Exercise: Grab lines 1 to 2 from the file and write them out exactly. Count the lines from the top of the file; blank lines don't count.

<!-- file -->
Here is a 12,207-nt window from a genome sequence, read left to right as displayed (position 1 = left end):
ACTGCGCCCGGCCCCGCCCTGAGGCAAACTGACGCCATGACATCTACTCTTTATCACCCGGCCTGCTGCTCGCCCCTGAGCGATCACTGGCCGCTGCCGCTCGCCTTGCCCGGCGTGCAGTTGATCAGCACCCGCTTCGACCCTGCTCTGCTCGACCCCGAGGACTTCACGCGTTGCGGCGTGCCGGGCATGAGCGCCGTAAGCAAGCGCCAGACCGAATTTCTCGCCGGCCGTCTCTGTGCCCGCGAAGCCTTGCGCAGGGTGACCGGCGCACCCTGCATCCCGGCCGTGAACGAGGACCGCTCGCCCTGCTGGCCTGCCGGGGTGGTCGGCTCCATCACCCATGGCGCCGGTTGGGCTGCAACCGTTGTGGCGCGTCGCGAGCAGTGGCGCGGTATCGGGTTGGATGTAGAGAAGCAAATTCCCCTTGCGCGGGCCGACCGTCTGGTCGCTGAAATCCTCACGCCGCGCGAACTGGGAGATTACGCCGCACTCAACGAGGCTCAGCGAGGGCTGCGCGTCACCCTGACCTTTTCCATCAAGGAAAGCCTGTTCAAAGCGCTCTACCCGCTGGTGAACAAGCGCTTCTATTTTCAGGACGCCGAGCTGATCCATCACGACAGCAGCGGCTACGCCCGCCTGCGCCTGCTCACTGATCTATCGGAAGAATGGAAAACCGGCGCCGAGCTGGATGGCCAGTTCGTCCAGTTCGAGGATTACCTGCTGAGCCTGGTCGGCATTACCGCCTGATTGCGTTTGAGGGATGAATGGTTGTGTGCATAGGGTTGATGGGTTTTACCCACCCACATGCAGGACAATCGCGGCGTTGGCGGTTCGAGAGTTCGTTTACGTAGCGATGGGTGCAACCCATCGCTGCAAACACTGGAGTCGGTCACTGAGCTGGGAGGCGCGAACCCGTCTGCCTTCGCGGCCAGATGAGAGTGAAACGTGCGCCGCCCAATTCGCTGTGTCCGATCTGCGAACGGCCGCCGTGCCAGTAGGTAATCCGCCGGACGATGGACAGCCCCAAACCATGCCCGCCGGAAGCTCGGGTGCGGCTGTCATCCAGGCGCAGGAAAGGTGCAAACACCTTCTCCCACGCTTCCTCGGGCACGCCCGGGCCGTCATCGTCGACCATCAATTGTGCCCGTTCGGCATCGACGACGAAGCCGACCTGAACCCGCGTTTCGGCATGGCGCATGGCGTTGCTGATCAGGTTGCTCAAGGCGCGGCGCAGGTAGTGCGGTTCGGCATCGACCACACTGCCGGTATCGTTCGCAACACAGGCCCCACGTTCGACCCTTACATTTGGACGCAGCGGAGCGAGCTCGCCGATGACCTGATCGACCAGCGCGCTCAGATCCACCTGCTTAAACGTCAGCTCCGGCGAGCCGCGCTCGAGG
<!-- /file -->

Here is a 12,207-nt window from a genome sequence, read left to right as displayed (position 1 = left end):
ACTGCGCCCGGCCCCGCCCTGAGGCAAACTGACGCCATGACATCTACTCTTTATCACCCGGCCTGCTGCTCGCCCCTGAGCGATCACTGGCCGCTGCCGCTCGCCTTGCCCGGCGTGCAGTTGATCAGCACCCGCTTCGACCCTGCTCTGCTCGACCCCGAGGACTTCACGCGTTGCGGCGTGCCGGGCATGAGCGCCGTAAGCAAGCGCCAGACCGAATTTCTCGCCGGCCGTCTCTGTGCCCGCGAAGCCTTGCGCAGGGTGACCGGCGCACCCTGCATCCCGGCCGTGAACGAGGACCGCTCGCCCTGCTGGCCTGCCGGGGTGGTCGGCTCCATCACCCATGGCGCCGGTTGGGCTGCAACCGTTGTGGCGCGTCGCGAGCAGTGGCGCGGTATCGGGTTGGATGTAGAGAAGCAAATTCCCCTTGCGCGGGCCGACCGTCTGGTCGCTGAAATCCTCACGCCGCGCGAACTGGGAGATTACGCCGCACTCAACGAGGCTCAGCGAGGGCTGCGCGTCACCCTGACCTTTTCCATCAAGGAAAGCCTGTTCAAAGCGCTCTACCCGCTGGTGAACAAGCGCTTCTATTTTCAGGACGCCGAGCTGATCCATCACGACAGCAGCGGCTACGCCCGCCTGCGCCTGCTCACTGATCTATCGGAAGAATGGAAAACCGGCGCCGAGCTGGATGGCCAGTTCGTCCAGTTCGAGGATTACCTGCTGAGCCTGGTCGGCATTACCGCCTGATTGCGTTTGAGGGATGAATGGTTGTGTGCATAGGGTTGATGGGTTTTACCCACCCACATGCAGGACAATCGCGGCGTTGGCGGTTCGAGAGTTCGTTTACGTAGCGATGGGTGCAACCCATCGCTGCAAACACTGGAGTCGGTCACTGAGCTGGGAGGCGCGAACCCGTCTGCCTTCGCGGCCAGATGAGAGTGAAACGTGCGCCGCCCAATTCGCTGTGTCCGATCTGCGAACGGCCGCCGTGCCAGTAGGTAATCCGCCGGACGATGGACAGCCCCAAACCATGCCCGCCGGAAGCTCGGGTGCGGCTGTCATCCAGGCGCAGGAAAGGTGCAAACACCTTCTCCCACGCTTCCTCGGGCACGCCCGGGCCGTCATCGTCGACCATCAATTGTGCCCGTTCGGCATCGACGACGAAGCCGACCTGAACCCGCGTTTCGGCATGGCGCATGGCGTTGCTGATCAGGTTGCTCAAGGCGCGGCGCAGGTAGTGCGGTTCGGCATCGACCACACTGCCGGTATCGTTCGCAACACAGGCCCCACGTTCGACCCTTACATTTGGACGCAGCGGAGCGAGCTCGCCGATGACCTGATCGACCAGCGCGCTCAGATCCACCTGCTTAAACGTCAGCTCCGGCGAGCCGCGCTCGAGG